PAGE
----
Hand Immobilization Attack (HIA)

Hand Immobilization Attack, or HIA , is an attacking action which momentarily immobilizes or “traps” either one or both of the opponent’s arms, allowing your hit to score in an open line, or drawing a reaction which can then be countered with either another trap, or by shifting into another  aspect such as punching or grappling.


Also referred to as “trapping hands,” its lineage can is traceable to Wing Chun Gung Fu, the original style of martial art Bruce Lee studied. However, while the trapping used in JKD may be rooted in Wing Chun, it was modified by Lee through research and his extensive knowledge of body mechanics and motion. 

Trapping allows you to maneuver the opponent's arms where you want them, and forces them to give you a reaction which will be to their own detriment. They may not want to give you the reaction, but they have no other choice. If they don't, they'll get hit. Trapping the hand can also make it difficult for an opponent to parry by confusing them. This type of attacking action can work exceptionally well against many of the conventional "touch-and-go" or "block-and-hit" martial art systems.

Hand Immobilization actions can be used for both (a) attack and (b) counterattack.

"Trapping from the nucleus outward" --  

In jeet kune do, Hand Immobilization Attack is trained from what we call “the nucleus outwards.” By nucleus, we mean that the opponent is already in range and we have an attachment against one or both of his arms. This is done in order to learn what trapping actions are available to you in each of the various arm positions and how to execute the actions without any wasted motion or without telegraphing of your intentions.

Once you become proficient at executing the trapping actions from an attached position, you move to gaining those various positions, either through an action on your part, or through an opponent's action.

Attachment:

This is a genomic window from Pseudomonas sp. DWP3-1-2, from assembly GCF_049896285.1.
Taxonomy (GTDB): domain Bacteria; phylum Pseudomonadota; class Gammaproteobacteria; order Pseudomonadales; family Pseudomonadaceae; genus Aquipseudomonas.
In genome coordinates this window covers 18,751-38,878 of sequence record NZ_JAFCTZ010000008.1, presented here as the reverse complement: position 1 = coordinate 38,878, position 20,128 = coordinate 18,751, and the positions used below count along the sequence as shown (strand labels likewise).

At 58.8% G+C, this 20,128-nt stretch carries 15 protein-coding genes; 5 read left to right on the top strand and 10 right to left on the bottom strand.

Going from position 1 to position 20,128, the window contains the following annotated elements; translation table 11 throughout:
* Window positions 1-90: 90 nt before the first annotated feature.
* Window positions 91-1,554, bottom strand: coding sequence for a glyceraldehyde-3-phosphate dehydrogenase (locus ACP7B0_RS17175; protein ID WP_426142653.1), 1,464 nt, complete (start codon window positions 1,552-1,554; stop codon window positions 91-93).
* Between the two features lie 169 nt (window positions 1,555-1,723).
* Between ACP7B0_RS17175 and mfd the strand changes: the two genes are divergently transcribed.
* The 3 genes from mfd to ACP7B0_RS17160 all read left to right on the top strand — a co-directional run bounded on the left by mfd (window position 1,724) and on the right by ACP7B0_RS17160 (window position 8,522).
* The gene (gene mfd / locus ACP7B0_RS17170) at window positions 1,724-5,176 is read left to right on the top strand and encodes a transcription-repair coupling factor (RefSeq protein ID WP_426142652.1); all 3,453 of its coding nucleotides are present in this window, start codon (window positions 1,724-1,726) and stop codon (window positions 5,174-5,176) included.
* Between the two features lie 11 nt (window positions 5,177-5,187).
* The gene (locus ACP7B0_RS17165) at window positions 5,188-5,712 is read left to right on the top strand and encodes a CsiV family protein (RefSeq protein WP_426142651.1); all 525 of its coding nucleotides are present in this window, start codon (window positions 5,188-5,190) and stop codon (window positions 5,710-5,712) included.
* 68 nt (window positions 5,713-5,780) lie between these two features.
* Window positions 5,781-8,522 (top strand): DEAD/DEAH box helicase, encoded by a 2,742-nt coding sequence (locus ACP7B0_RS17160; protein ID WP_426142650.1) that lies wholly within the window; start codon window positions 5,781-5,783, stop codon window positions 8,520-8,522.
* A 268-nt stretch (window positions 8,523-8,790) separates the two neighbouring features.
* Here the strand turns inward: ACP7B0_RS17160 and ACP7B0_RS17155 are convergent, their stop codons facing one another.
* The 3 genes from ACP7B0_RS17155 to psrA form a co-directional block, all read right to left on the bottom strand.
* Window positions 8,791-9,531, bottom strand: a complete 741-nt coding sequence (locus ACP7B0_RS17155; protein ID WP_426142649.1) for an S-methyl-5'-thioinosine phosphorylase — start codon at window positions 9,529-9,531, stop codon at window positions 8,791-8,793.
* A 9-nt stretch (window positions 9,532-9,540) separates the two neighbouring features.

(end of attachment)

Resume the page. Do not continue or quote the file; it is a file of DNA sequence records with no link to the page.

"Trapping from an unattached position" --

Certain trapping actions can also be used without first gaining any form of attachment. This is referred to as “trapping from unattached position.” Economical motion and perfect timing are essential for this method of trapping. Without any give-away motion, you must move first your hands, then your feet, in a progressive, harmonious, forward-surging motion that literally “jumps the opponent’s consciousness.”

"Crashing the opponent's 'real estate'" --

Sometimes, you may find yourself facing an opponent who either refuses to allow you to engage your arms because he is afraid of being trapped, or who prefers to fight with what is known in Western fencing as “absence of touch.” In order to use any form of immobilization attack against this type of opponent you either have to be able to trap well from unattached positions, use feints and false attacks to draw some kind of reaction and engage the tool, or “crash the opponent’s real estate,” by hitting directly into his arms to draw an involuntary reaction.


1) Develop your grip strength to highest possible level.


2) Develop or enhance your tactile awareness through various energy/sensitivity training exercises.

3) Develop your technical application of various trapping actions to highest possible level.


4) Keep in mind the purpose of the trap, which is to deceive the opponent for a split-second to either land a hit or draw a reaction so you can use to the opponent’s detriment.

6) Remember that hands move first, then feet. (The gap between your hand and foot motions is only a fraction of a second and should not be discernible by the opponent).

7) Make sure to keep yourself well-covered while closing the distance to trap. Maintain good balance and keep your movements tight and compact in order to prevent the opponent from escaping or countering you.

8) Be aware and alert for any attempt by the opponent to stop-hit or counter-attack you in the midst of trapping.

9) Cut into the opponent’s tool to trap and to help stop prevent any counter.

10) Control your position to allow you to angle-strike when the opponent opens up or backs up. By using feints and false attacks with your trapping you can ensure greater safety and increase your chances of success.

11) Maintain the trap for the necessary amount of time so as to prevent the opponent from using the arm which was immobilized from escaping or countering you.

12) Get your body behind your trapping motions by either taking a small forward step or using a very small body-drop to increase power.

13) Use “constant forward pressure” against the opponent. This pressure cannot be seen, only felt. It’s like water finding its way through the smallest crack as it seeks any opening through which to flow. No matter whether the opponent attempts to retreat or advance, he feels an attached tension against his arms at all time, which affects his motions and restricts his actions.

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